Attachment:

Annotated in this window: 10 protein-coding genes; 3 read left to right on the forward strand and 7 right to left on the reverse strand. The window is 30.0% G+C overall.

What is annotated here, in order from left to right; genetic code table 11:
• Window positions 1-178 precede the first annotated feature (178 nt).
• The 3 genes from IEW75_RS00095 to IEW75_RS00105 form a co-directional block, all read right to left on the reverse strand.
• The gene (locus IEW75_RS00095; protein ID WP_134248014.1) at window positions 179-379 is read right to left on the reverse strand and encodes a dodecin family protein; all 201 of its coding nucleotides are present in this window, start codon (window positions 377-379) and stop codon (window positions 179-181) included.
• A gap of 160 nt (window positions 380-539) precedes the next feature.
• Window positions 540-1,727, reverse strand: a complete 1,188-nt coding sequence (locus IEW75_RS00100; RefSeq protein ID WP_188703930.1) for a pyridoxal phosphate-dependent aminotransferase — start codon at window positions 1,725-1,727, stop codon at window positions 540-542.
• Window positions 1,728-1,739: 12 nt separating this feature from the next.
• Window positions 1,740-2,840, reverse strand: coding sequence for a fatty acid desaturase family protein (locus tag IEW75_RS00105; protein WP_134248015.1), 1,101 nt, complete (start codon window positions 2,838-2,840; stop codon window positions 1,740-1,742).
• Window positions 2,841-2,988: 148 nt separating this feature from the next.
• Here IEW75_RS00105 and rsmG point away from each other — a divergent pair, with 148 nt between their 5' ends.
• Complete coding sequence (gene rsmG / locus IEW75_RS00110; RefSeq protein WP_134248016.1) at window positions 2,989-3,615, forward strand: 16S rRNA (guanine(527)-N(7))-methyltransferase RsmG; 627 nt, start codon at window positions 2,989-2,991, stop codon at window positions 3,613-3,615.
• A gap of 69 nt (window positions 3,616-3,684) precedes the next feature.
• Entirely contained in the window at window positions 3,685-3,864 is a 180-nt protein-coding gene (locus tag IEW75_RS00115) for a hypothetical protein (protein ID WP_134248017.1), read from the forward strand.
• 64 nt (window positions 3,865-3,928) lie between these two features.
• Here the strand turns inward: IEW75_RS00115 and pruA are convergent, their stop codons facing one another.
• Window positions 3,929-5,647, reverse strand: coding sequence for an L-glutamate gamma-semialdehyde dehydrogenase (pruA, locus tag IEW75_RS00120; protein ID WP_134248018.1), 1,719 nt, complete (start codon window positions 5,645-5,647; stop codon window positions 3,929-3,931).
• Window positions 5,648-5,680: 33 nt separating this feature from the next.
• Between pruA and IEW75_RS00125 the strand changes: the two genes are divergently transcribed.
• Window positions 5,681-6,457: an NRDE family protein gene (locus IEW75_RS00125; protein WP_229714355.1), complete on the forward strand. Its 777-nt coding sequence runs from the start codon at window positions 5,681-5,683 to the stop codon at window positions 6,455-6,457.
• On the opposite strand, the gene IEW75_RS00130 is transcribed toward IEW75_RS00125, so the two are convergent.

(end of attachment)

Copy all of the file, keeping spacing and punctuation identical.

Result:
Annotated in this window: 10 protein-coding genes; 3 read left to right on the forward strand and 7 right to left on the reverse strand. The window is 30.0% G+C overall.

What is annotated here, in order from left to right; genetic code table 11:
• Window positions 1-178 precede the first annotated feature (178 nt).
• The 3 genes from IEW75_RS00095 to IEW75_RS00105 form a co-directional block, all read right to left on the reverse strand.
• The gene (locus IEW75_RS00095; protein ID WP_134248014.1) at window positions 179-379 is read right to left on the reverse strand and encodes a dodecin family protein; all 201 of its coding nucleotides are present in this window, start codon (window positions 377-379) and stop codon (window positions 179-181) included.
• A gap of 160 nt (window positions 380-539) precedes the next feature.
• Window positions 540-1,727, reverse strand: a complete 1,188-nt coding sequence (locus IEW75_RS00100; RefSeq protein ID WP_188703930.1) for a pyridoxal phosphate-dependent aminotransferase — start codon at window positions 1,725-1,727, stop codon at window positions 540-542.
• Window positions 1,728-1,739: 12 nt separating this feature from the next.
• Window positions 1,740-2,840, reverse strand: coding sequence for a fatty acid desaturase family protein (locus tag IEW75_RS00105; protein WP_134248015.1), 1,101 nt, complete (start codon window positions 2,838-2,840; stop codon window positions 1,740-1,742).
• Window positions 2,841-2,988: 148 nt separating this feature from the next.
• Here IEW75_RS00105 and rsmG point away from each other — a divergent pair, with 148 nt between their 5' ends.
• Complete coding sequence (gene rsmG / locus IEW75_RS00110; RefSeq protein WP_134248016.1) at window positions 2,989-3,615, forward strand: 16S rRNA (guanine(527)-N(7))-methyltransferase RsmG; 627 nt, start codon at window positions 2,989-2,991, stop codon at window positions 3,613-3,615.
• A gap of 69 nt (window positions 3,616-3,684) precedes the next feature.
• Entirely contained in the window at window positions 3,685-3,864 is a 180-nt protein-coding gene (locus tag IEW75_RS00115) for a hypothetical protein (protein ID WP_134248017.1), read from the forward strand.
• 64 nt (window positions 3,865-3,928) lie between these two features.
• Here the strand turns inward: IEW75_RS00115 and pruA are convergent, their stop codons facing one another.
• Window positions 3,929-5,647, reverse strand: coding sequence for an L-glutamate gamma-semialdehyde dehydrogenase (pruA, locus tag IEW75_RS00120; protein ID WP_134248018.1), 1,719 nt, complete (start codon window positions 5,645-5,647; stop codon window positions 3,929-3,931).
• Window positions 5,648-5,680: 33 nt separating this feature from the next.
• Between pruA and IEW75_RS00125 the strand changes: the two genes are divergently transcribed.
• Window positions 5,681-6,457: an NRDE family protein gene (locus IEW75_RS00125; protein WP_229714355.1), complete on the forward strand. Its 777-nt coding sequence runs from the start codon at window positions 5,681-5,683 to the stop codon at window positions 6,455-6,457.
• On the opposite strand, the gene IEW75_RS00130 is transcribed toward IEW75_RS00125, so the two are convergent.